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Can startups succeed in cutting out animals from the food chain?

Dairy farming is a big contributor to the climate crisis — can alt-cheese startups solve that?

By Isabelle Gerretsen

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Remilk

Aviv Wolff has a pretty chunky ambition: cut out animals from the human food chain. 

“We want to eliminate the need for animals in our food system in order to save resources, land and reduce emissions,” says Wolff, who is CEO and founder of Remilk, an Israeli startup leading on precision fermentation. 

And he’s not alone in that goal. Companies across Europe are racing to create the first imitation of dairy proteins, without the involvement of cows, using a technology called precision fermentation. They hope to replicate the specific fats and proteins that give milk and cheese its distinctive flavour and texture so consumers can switch to cow-free dairy products not because they feel guilty, but because they’re so delicious. 

Investors are also betting big on animal-free cheese and other dairy products as demand soars. A record $5bn was invested in alternative proteins in 2021, and the precision fermentation market is estimated to be valued at $1.6bn in 2022. By 2035, the market for alternative proteins could account for as much as $290bn, or 11% of the global protein market. 

But companies face major regulatory and financial hurdles along the way as they try to compete with the heavily subsidised dairy industry and make non-animal cheese, milk and yoghurt mainstream. 

Scaling up

Precision fermentation uses microorganisms to reproduce casein and other functional dairy proteins by combining fermentation processes with biotechnology. Companies like Remilk use DNA splicing to introduce genes into yeast microbes, allowing them to replicate proteins that are identical to those found in traditional dairy which producers can turn into cheese, yoghurt and milk alternatives. 

“One of the advantages of precision fermentation, compared to animal farming, is that it’s extremely scaleable,” says Wolff. This is because the technology can produce large amounts of alternative proteins — by placing yeast encoded with a milk protein gene into a bioreactor — and doesn’t involve any of the external resources, such as land, feed and water, needed to rear cows

Aviv Wolff, CEO and founder of Remilk
Aviv Wolff, CEO and founder of Remilk

But there are still challenges when it comes to scaling up precision fermentation technology, says Raffael Wohlgensinger, CEO and founder of Formo, a German startup that aims to replace 10% of Europe’s dairy with lab-grown products by 2030, or “roughly equivalent to Nestlé’s total dairy business”.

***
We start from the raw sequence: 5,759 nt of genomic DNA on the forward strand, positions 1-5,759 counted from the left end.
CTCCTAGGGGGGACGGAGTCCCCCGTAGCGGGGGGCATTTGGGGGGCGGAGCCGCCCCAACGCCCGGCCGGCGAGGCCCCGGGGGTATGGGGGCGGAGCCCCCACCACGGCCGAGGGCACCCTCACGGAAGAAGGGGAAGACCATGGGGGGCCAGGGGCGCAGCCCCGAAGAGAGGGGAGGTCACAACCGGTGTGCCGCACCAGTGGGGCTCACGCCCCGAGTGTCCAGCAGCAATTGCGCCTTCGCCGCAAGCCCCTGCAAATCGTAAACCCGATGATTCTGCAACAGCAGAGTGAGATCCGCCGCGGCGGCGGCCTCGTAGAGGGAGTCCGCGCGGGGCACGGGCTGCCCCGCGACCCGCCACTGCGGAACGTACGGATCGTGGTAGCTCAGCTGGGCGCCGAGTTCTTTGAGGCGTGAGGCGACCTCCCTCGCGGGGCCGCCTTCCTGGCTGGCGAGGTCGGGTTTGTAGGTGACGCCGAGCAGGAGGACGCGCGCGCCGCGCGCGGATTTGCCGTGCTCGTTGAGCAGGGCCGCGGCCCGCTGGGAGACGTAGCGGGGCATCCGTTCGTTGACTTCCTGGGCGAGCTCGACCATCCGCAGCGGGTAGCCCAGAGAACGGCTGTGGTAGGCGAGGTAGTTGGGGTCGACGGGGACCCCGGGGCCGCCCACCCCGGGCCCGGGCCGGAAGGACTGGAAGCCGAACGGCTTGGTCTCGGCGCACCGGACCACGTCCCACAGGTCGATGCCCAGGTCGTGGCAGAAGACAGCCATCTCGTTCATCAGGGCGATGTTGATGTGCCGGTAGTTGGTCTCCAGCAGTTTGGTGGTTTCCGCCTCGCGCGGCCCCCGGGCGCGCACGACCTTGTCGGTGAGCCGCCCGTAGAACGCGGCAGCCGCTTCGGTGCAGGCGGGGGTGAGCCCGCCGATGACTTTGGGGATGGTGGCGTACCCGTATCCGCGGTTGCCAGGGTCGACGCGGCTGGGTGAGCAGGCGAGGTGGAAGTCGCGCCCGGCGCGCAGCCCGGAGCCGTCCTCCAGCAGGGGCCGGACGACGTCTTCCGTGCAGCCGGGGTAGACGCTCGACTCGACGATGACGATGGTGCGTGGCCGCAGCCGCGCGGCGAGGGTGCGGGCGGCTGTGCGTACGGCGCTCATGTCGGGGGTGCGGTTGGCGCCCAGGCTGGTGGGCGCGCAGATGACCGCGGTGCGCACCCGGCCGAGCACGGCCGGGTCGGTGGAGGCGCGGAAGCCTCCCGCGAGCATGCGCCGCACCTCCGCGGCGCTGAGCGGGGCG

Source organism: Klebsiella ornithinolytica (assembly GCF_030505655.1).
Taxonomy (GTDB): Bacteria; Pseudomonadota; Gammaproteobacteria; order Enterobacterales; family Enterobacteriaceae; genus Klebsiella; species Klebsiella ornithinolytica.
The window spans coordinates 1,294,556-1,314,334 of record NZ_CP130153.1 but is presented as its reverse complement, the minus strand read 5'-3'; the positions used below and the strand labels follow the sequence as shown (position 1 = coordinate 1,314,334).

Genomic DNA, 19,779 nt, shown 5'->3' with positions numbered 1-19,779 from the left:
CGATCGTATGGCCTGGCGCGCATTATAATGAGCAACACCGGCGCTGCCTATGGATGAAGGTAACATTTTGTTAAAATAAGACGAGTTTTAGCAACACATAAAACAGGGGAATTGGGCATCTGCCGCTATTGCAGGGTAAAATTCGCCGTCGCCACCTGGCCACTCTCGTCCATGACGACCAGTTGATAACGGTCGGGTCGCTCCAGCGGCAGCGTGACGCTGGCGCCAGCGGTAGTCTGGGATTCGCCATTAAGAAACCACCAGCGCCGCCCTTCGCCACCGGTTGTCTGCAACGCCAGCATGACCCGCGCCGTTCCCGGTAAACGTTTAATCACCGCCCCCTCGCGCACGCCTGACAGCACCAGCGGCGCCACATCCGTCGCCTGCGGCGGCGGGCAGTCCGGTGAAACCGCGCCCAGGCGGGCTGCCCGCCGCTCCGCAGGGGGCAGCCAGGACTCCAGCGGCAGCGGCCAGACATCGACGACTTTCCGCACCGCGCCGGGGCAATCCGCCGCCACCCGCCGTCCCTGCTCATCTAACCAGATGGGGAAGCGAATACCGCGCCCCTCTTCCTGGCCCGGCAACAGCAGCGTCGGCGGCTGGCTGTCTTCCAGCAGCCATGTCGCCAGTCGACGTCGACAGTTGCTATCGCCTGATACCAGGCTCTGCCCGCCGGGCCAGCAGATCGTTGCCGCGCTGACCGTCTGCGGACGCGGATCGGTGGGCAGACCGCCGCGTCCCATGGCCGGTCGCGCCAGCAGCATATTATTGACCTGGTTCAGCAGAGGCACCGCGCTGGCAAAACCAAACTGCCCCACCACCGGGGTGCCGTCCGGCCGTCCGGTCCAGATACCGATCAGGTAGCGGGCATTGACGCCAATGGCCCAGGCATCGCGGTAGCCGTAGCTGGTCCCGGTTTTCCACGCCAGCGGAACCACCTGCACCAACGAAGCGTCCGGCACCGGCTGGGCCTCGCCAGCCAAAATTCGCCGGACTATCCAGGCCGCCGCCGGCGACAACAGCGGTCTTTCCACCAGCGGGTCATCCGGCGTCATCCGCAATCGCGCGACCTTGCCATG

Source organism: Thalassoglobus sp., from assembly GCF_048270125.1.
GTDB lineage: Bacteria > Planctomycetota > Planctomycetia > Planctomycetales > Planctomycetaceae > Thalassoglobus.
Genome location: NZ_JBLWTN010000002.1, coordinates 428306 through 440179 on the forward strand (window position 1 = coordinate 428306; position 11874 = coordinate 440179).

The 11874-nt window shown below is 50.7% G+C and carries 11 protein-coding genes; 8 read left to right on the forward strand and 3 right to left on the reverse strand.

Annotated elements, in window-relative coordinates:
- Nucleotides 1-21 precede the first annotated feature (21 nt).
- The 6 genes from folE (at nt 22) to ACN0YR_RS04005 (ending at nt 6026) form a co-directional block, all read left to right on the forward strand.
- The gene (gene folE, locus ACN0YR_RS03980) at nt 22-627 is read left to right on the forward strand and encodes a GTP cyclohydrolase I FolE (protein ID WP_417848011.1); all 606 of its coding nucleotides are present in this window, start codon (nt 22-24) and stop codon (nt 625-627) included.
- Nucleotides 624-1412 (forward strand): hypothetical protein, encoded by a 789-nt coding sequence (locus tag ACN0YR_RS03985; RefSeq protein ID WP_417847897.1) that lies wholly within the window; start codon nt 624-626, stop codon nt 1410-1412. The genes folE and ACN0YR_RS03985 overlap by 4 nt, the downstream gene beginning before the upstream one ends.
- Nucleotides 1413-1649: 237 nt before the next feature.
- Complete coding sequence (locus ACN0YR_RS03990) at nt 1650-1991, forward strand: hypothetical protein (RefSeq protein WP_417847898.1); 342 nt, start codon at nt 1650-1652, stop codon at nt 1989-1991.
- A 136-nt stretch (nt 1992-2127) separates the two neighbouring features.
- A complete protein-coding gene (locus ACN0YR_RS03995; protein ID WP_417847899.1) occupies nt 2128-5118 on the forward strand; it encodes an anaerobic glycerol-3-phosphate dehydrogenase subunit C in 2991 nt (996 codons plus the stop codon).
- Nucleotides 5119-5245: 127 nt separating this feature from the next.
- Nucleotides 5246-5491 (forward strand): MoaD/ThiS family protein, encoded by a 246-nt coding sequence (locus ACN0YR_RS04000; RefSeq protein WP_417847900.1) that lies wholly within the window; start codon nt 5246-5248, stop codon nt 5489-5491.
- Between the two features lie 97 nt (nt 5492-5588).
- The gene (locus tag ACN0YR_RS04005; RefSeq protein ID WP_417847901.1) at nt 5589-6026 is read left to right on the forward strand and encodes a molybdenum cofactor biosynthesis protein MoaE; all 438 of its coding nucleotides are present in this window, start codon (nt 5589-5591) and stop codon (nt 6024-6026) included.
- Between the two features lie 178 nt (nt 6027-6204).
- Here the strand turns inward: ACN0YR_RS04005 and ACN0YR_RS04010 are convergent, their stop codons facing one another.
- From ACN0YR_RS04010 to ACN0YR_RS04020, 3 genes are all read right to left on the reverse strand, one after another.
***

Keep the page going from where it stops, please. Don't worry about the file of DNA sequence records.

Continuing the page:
“A lot of the processes and technologies we’re using traditionally come out of the biotech and pharma industries, so they’re developed for small-scale, high margin products, such as antibiotics,” he says. “But we’re doing this for bulk ingredients and producing food at high volumes which requires another step in innovation.”     

“To meet the demand for these alternative products, we need to add 30m-60m tonnes of global annual bioreactor [the steel tanks that foods, cosmetics and medicines are increasingly produced in] capacity, more than a doubling from today’s level,” says Nate Crosser, a principal at VC firm Blue Horizon.

As tasty as the real thing

Another challenge ahead for alt-cheese startups: making their products tasty. 

Plant-based alt-cheese — which is often made from soy and nuts — doesn’t cut the mustard, says Wohlgensinger, and so it’s not meeting the huge consumer demand out there. “I’ve been a vegan for eight years. I want to eat cheese again but the plant-based alternatives aren’t good enough.” 

Formo, which raised $50m in a Series A funding round last year from EQT Ventures and Lower Carbon Capital — one of the largest funding rounds in European food tech — is collaborating with artisanal cheesemakers and chefs to ensure that they get the starter cultures, the moulding and taste profiles exactly right. By combining this knowledge with biotechnology, they are creating casein and other functional dairy proteins that can replicate the taste and texture of real cheese. 

“The majority of cheese lovers around the world won’t switch [to a dairy alternative] unless there is a product they are 100% satisfied with,” says Wohlgensinger. “Changing habits is super hard.”

Remilk says products made using its proteins are indistinguishable in taste and texture from animal dairy. In trials, “no one can tell the difference between our ice cream or cream cheese and the traditional products,” says Wolff.

Remilk workers hold a jar of their animal-free milk